You normally start LifeLines with the command: lines database where database is the name of a LifeLines database. If LifeLines finds the database, LifeLines opens the database and takes you to the program's main menu. If the database doesn’t exist, LifeLines asks whether it should create it, and if you answer yes, does so. You may create any number of databases, but only one can be accessed by LifeLines at a time. If you built the LifeLines executable from the source package, the executable may be named lines302 rather than lines. You may either change its name or invoke LifeLines by using the command lines302 instead.
The full command line interface to LifeLines is:
lines [-rwfkam] [database]
The options mean the following:
open database with read only access
open database with writeable access
force open the database – use only in emergency
log dynamic memory operation (for debugging)
The -r option opens the database with read only access. When in this mode LifeLines will not let you modify the database; no other operations are affected. The -w option opens the database with writeable access. If the database cannot be opened with the requested mode LifeLines quits immediately. When you open a database with neither the -r or -w options, LifeLines first tries to open the database with writeable access; if not possible LifeLines then tries to open the database with read-only access; and if this is not possible LifeLines quits. A LifeLines database may be open simultaneously by any number of programs with read-only access; however, if a database is open by a program with writeable access, then it cannot be opened by any other other program.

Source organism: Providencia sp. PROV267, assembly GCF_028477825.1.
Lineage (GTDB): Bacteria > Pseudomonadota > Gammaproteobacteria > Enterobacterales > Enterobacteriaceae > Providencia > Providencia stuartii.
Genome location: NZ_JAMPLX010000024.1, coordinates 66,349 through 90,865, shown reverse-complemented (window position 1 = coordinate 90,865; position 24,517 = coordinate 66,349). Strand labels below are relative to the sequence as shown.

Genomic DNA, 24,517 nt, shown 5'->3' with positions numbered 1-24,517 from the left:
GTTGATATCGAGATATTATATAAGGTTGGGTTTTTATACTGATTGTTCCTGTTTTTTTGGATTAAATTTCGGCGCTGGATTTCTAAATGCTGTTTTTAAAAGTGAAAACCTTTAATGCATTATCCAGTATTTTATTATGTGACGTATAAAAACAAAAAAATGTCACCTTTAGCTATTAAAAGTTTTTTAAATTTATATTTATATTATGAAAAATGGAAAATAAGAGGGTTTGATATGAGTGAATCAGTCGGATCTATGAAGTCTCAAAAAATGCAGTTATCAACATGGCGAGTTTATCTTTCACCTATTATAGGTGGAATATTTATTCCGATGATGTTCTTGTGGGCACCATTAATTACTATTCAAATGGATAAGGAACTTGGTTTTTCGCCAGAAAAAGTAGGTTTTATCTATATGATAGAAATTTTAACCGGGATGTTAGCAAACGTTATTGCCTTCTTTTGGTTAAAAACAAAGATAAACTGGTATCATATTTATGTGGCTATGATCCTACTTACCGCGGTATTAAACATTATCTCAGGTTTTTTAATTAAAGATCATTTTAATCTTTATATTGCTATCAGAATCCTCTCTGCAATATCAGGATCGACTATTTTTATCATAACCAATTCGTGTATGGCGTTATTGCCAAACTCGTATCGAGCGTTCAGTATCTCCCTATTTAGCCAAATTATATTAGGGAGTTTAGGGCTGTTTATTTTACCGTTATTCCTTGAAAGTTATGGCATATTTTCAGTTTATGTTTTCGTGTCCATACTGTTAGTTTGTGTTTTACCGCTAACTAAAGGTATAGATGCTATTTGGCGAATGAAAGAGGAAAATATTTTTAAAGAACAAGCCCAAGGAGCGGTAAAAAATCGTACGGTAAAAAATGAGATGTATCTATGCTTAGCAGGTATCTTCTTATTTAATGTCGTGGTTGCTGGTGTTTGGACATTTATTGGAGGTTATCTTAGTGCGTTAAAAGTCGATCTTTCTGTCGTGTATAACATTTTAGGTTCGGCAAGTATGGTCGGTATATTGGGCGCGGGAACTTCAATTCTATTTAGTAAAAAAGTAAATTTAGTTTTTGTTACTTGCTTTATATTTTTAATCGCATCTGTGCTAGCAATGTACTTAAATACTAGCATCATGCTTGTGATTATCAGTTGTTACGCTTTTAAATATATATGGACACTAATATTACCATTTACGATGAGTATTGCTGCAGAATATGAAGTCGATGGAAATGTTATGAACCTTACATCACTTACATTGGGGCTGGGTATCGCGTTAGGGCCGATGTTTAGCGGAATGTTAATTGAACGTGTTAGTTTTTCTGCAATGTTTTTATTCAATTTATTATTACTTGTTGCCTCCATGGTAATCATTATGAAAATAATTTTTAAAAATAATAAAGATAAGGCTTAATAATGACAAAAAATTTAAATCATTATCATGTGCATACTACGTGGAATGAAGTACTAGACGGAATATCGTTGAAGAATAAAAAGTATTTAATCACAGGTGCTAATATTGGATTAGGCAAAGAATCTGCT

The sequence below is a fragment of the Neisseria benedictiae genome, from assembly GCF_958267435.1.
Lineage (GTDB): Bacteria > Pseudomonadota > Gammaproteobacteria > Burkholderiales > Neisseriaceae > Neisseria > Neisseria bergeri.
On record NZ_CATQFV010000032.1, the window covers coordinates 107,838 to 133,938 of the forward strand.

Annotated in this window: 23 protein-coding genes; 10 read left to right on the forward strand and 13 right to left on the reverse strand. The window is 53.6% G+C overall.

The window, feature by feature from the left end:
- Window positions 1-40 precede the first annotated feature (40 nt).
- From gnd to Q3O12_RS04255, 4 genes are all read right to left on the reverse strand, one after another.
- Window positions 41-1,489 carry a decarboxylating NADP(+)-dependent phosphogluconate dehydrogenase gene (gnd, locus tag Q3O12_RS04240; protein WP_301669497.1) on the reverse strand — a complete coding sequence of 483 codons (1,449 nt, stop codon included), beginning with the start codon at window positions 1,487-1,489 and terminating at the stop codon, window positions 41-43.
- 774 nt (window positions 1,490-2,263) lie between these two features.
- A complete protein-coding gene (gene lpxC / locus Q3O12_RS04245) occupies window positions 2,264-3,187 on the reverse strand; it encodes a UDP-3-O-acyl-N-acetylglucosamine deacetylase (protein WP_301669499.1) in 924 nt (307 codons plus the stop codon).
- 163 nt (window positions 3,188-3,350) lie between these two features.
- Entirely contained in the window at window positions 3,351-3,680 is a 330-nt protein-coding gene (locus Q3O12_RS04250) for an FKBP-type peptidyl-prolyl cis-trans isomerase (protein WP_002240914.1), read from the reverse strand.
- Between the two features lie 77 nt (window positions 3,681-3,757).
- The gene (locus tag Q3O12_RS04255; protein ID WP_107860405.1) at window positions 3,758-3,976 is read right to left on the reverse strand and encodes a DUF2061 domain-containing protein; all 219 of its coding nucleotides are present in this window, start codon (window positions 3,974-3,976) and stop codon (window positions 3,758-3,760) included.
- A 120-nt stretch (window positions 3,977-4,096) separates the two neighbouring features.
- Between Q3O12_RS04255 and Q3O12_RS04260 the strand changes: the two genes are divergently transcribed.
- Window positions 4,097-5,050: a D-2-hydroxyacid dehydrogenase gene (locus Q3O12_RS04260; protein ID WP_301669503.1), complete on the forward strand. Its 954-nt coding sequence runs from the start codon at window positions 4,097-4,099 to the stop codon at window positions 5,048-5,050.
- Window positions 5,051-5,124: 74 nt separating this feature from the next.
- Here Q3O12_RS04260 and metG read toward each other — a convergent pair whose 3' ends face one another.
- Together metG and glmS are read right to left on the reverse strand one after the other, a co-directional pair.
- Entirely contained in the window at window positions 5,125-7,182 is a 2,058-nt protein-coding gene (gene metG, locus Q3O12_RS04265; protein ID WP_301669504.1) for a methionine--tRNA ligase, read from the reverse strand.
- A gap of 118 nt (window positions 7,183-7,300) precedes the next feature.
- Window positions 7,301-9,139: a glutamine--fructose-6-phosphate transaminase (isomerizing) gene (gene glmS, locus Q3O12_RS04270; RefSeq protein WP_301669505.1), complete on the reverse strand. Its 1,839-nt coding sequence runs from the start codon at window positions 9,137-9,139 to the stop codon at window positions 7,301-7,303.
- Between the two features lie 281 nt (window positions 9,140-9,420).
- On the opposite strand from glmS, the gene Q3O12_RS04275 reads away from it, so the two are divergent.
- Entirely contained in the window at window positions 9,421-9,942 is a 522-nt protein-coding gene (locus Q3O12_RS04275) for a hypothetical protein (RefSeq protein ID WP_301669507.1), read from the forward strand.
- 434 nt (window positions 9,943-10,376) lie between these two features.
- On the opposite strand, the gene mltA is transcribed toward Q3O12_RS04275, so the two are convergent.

In rare situations the read/write mode mechanism can fail; when this happens a database may appear unopenable. If this happens use the -f option to force open the database; this will open the database and reset the mode mechanism. This is a dangerous feature; you can use it to open the same database with writeable access more than once; the results are unpredictable and generally disasterous.
If you don’t give the name of a database on the command line, LifeLines will prompt you for it. If you do not use the LLDATABASES shell variable (described later), the name you enter must be the name of a LifeLines database directory expressed using normal UNIX absolute or relative path naming. If you do use the LLDATABASES variable, LifeLines will search for the database in the directories named in the variable; this can be very convenient.